Hudspeth County isn't alone. In South Texas, Brooks County a few years ago stopped taking cases from the Falfurrias checkpoint. Neighboring Kleberg County commissioners recently voted to end their agreement to handle cases from the nearby Sarita checkpoint in Kenedy County.
Kleberg County Judge Juan M. Escobar, a former Border Patrol agent who once oversaw the Sarita checkpoint, said the county has lost about $2.1 million to handle federal cases in the last five years. The difficult decision came down to money for Kleberg, where county employees haven't received a raise in three years.
"Is it fair for us to continue to pay for this issue that the federal government is neglecting?" he asks.
But that still doesn't sit right with local law enforcement, says John Hubert, the district attorney for Kenedy and Kleberg counties.
"We're going to give up 300 miles of Texas to anyone who wants to transport less than 200 pounds of marijuana into the United States," he says.
Officials from the Department of Homeland Security declined interview requests from The Center for Investigative Reporting. In a written statement, Justice Department spokesman Wyn Hornbuckle said that officials have had to make difficult funding decisions because of tight federal budgets. He said local authorities have discretion to spend other federal grant money to support such prosecutions.
"Through increased coordinated investigations, information and technology sharing, and training, we are assisting our law enforcement partners, including the Department of Homeland Security and Mexican counterparts, to eliminate the threat posed by drug cartels and other organized crime efforts along the Southwest border," Hornbuckle wrote.
At the Sierra Blanca checkpoint, which stands roughly 15 miles from Mexico and has been in operation since the early 1970s, drug-detecting dogs regularly sniff the 15,000 to 20,000 trucks, cars and motorcycles that pass through on a typical weekday.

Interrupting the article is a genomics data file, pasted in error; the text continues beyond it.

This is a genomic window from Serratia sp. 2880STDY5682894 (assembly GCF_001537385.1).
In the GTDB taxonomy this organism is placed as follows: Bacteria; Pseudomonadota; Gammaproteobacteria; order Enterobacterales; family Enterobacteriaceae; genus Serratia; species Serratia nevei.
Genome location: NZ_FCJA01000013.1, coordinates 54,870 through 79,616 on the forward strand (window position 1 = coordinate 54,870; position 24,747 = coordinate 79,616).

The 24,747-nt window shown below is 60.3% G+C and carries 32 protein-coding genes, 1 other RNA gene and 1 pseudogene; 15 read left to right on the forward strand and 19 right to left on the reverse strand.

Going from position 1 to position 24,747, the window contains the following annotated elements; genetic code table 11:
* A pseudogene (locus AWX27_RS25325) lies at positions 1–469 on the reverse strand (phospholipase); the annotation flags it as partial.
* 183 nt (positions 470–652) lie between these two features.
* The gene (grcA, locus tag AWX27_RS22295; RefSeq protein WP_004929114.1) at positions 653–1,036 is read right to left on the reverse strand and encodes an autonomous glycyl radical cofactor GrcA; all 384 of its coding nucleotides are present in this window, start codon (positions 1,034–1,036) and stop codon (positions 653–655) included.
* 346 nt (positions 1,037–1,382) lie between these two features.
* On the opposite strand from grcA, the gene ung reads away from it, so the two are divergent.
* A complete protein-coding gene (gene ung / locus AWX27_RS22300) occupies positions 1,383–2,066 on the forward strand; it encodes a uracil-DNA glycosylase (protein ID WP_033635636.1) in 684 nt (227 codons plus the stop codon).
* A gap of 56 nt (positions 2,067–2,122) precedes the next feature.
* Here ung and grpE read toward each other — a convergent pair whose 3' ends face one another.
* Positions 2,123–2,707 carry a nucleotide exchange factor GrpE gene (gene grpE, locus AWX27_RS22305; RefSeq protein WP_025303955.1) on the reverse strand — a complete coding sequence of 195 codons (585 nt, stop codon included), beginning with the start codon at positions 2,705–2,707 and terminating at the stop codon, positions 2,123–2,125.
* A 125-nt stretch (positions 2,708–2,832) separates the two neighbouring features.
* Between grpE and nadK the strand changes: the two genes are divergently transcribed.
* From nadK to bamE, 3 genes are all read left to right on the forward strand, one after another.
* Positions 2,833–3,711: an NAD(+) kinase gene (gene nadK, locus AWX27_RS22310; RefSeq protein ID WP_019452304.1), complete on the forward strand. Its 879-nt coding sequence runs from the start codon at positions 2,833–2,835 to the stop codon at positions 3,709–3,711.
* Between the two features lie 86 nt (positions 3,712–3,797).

Along with a national hiring surge that began in 2006, the Border Patrol has nearly doubled the number of canines at its network of 33 permanent checkpoints that stretch from Southern California to Southern Texas.
Line agents don't care if they're busting people for small amounts of marijuana or 1,000-pound smuggling loads, says Lee Smith, local president of the National Border Patrol Council, a union that represents border agents.
"If it's out there, we want to catch it," he says.
Struggling With Funding
Like other border counties, Hudspeth County for years has ridden the highs and lows of Justice dollars paid to take its undesired cases.
Since 2002, the Justice Department has reimbursed the four states bordering Mexico roughly $300 million to handle cases that originate from federal law enforcement through a program called the Southwest Border Prosecution Initiative.
The program started after frustrated district attorneys, led by Hudspeth's top prosecutor, Jaime Esparza, complained to Congress that the Justice Department pushed more cases on them than they could afford.
More than a decade later, prosecutors are fed up with the department, which diluted the program and then slashed reimbursement payments, says Esparza, whose district includes neighboring El Paso and Culberson counties.
The four border states will receive less than $5 million in 2013 as reimbursement for handling the federal cases — down from $31 million in 2010. And the department didn't request such funding from Congress for 2014.